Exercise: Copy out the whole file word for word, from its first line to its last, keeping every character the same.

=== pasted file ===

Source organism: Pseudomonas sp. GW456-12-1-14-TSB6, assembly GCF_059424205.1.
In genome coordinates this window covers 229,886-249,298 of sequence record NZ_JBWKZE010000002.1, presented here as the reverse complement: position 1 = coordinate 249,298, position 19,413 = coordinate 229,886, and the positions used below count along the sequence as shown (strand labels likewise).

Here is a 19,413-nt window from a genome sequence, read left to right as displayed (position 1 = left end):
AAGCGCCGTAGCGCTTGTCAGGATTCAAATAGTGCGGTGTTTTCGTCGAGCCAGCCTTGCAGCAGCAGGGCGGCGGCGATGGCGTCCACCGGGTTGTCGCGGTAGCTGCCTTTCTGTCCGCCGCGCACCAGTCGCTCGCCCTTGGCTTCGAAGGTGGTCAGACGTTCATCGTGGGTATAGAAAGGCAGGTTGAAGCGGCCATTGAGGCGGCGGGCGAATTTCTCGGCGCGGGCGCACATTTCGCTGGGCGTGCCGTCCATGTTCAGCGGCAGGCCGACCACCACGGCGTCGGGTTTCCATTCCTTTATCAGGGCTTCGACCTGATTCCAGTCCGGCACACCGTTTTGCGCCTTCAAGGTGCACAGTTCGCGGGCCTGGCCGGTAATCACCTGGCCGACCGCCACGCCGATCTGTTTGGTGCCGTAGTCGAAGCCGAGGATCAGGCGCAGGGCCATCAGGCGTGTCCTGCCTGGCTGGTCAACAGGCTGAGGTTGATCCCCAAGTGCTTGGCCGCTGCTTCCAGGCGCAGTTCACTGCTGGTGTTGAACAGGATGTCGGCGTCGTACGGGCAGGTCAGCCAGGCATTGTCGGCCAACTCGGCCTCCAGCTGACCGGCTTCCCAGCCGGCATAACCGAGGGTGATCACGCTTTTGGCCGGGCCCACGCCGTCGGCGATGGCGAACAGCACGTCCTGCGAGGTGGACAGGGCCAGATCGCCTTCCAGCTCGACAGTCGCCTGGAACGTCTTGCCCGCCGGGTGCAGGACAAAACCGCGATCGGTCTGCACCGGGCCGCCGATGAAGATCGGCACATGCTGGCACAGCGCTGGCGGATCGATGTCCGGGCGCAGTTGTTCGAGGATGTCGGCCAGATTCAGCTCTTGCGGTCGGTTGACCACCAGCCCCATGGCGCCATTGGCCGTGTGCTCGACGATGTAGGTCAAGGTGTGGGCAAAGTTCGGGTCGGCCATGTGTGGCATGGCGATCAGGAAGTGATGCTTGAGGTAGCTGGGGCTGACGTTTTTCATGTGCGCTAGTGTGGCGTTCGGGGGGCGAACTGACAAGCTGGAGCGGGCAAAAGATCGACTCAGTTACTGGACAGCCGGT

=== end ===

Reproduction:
Source organism: Pseudomonas sp. GW456-12-1-14-TSB6, assembly GCF_059424205.1.
In genome coordinates this window covers 229,886-249,298 of sequence record NZ_JBWKZE010000002.1, presented here as the reverse complement: position 1 = coordinate 249,298, position 19,413 = coordinate 229,886, and the positions used below count along the sequence as shown (strand labels likewise).

Here is a 19,413-nt window from a genome sequence, read left to right as displayed (position 1 = left end):
AAGCGCCGTAGCGCTTGTCAGGATTCAAATAGTGCGGTGTTTTCGTCGAGCCAGCCTTGCAGCAGCAGGGCGGCGGCGATGGCGTCCACCGGGTTGTCGCGGTAGCTGCCTTTCTGTCCGCCGCGCACCAGTCGCTCGCCCTTGGCTTCGAAGGTGGTCAGACGTTCATCGTGGGTATAGAAAGGCAGGTTGAAGCGGCCATTGAGGCGGCGGGCGAATTTCTCGGCGCGGGCGCACATTTCGCTGGGCGTGCCGTCCATGTTCAGCGGCAGGCCGACCACCACGGCGTCGGGTTTCCATTCCTTTATCAGGGCTTCGACCTGATTCCAGTCCGGCACACCGTTTTGCGCCTTCAAGGTGCACAGTTCGCGGGCCTGGCCGGTAATCACCTGGCCGACCGCCACGCCGATCTGTTTGGTGCCGTAGTCGAAGCCGAGGATCAGGCGCAGGGCCATCAGGCGTGTCCTGCCTGGCTGGTCAACAGGCTGAGGTTGATCCCCAAGTGCTTGGCCGCTGCTTCCAGGCGCAGTTCACTGCTGGTGTTGAACAGGATGTCGGCGTCGTACGGGCAGGTCAGCCAGGCATTGTCGGCCAACTCGGCCTCCAGCTGACCGGCTTCCCAGCCGGCATAACCGAGGGTGATCACGCTTTTGGCCGGGCCCACGCCGTCGGCGATGGCGAACAGCACGTCCTGCGAGGTGGACAGGGCCAGATCGCCTTCCAGCTCGACAGTCGCCTGGAACGTCTTGCCCGCCGGGTGCAGGACAAAACCGCGATCGGTCTGCACCGGGCCGCCGATGAAGATCGGCACATGCTGGCACAGCGCTGGCGGATCGATGTCCGGGCGCAGTTGTTCGAGGATGTCGGCCAGATTCAGCTCTTGCGGTCGGTTGACCACCAGCCCCATGGCGCCATTGGCCGTGTGCTCGACGATGTAGGTCAAGGTGTGGGCAAAGTTCGGGTCGGCCATGTGTGGCATGGCGATCAGGAAGTGATGCTTGAGGTAGCTGGGGCTGACGTTTTTCATGTGCGCTAGTGTGGCGTTCGGGGGGCGAACTGACAAGCTGGAGCGGGCAAAAGATCGACTCAGTTACTGGACAGCCGGT